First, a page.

David Starkey: Police investigate historian over slavery comments

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image captionDr Starkey said he had made "a serious error for which I have already paid a significant price"

Historian Dr David Starkey has said he is being investigated by police over an interview in which he made controversial comments about slavery.

Dr Starkey made the remarks on YouTube to conservative commentator Darren Grimes, who is also being investigated.

Dr Starkey has apologised for saying in June that slavery was not genocide because "so many damn blacks" survived.

He said he did not "intend to stir up racial hatred" and would "defend myself robustly" against the allegation.

The Metropolitan Police said it was investigating "a public order offence relating to a social media video".

In a statement, the TV historian said: "I have apologised unreservedly for the words used and I do so again today. It was a serious error for which I have already paid a significant price.

"I did not, however, intend to stir up racial hatred and there was nothing about the circumstances of the broadcast which made it likely to do so."

Police email 'dismissed as a hoax'

He said he only discovered he was under investigation on Tuesday, six days after the Met sent an email to notify him and Mr Grimes of the action, because the email had not been forwarded on to him.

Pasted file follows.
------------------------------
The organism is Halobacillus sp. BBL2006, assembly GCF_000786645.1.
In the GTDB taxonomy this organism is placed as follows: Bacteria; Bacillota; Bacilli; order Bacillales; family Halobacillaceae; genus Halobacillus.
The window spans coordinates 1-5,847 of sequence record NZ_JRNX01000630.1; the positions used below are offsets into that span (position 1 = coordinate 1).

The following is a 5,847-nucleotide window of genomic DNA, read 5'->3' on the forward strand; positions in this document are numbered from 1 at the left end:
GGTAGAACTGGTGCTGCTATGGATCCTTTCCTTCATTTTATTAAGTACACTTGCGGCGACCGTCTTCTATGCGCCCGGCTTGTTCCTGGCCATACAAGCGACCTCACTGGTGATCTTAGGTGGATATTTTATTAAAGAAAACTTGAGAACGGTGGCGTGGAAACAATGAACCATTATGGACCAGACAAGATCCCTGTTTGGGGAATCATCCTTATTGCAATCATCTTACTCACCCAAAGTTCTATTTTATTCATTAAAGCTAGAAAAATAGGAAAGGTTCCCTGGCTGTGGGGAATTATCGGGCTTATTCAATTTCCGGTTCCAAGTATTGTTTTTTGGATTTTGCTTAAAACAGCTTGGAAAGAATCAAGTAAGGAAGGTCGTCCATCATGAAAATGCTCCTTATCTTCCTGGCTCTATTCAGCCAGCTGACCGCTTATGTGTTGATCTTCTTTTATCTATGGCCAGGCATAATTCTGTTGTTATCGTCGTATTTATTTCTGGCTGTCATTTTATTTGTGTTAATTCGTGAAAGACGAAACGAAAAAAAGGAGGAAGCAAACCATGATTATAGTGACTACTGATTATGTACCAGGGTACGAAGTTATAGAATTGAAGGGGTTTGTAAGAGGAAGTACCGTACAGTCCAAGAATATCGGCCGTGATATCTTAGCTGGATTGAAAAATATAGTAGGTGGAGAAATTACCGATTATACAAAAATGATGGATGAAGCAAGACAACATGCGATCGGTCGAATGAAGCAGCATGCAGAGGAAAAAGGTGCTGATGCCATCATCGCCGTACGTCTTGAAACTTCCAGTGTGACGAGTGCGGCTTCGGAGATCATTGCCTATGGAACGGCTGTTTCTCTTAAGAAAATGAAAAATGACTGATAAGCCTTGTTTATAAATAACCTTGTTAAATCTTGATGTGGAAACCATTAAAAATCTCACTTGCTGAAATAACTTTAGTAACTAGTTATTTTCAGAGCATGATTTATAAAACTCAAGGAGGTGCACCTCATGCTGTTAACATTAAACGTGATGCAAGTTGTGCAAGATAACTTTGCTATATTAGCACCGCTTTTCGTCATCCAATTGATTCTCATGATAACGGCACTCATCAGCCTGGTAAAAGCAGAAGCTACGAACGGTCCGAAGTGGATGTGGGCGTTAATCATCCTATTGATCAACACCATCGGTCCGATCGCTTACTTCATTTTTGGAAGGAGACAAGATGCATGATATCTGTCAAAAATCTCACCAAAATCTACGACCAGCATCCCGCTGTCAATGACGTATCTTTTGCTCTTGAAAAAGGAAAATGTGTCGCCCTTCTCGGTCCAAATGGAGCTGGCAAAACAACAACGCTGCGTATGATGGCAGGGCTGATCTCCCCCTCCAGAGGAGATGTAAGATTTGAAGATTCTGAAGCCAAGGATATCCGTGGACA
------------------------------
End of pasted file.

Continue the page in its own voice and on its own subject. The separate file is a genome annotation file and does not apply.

Scotland Yard sent it to the Bow Group conservative think tank, of which he is vice-president, who thought it was a hoax, he said.

"The effect of this delay and confusion has been to throw the focus of the police investigation wholly on Mr Grimes. This is unfortunate and grossly unfair," Dr Starkey added.

His interviewer was "a young, aspiring journalist and his role in the affair is - at most - secondary", he said, and the focus on him "raised fundamental questions" about the freedom of the press and public debate.

Figures from former home secretary Sajid Javid to ex-Liberal Democrat leader Tim Farron and former director of public prosecutions Lord Macdonald of River Glaven have criticised the investigation into Mr Grimes as a threat to a free media.

No arrests made

In a statement, the Met said: "On July 4, the Metropolitan Police Service was passed an allegation from Durham Police of a public order offence relating to a social media video posted on June 30.

"The matter was reviewed by officers and on July 29 a file was submitted to the Crown Prosecution Service for early investigative advice.

"On September 25 early investigative advice was received and officers began an investigation. This will remain under review. No arrests have been made."

During the original discussion, Dr Starkey said slavery "was not genocide" because "otherwise there wouldn't be so many damn blacks in Africa or Britain would there? An awful lot of them survived."

The subsequent outcry led Cambridge University's Fitzwilliam College, Canterbury Christ Church University, The Mary Rose Trust and publisher HarperCollins to cut ties with him.

Update: On Wednesday the Metropolitan Police said: "On Monday, 12 October a senior officer was appointed to conduct a review of the investigation to ensure it remains proportionate and that all appropriate lines of inquiry are being considered. Whilst this process takes place, two scheduled interviews have been postponed. We remain in contact with the CPS."

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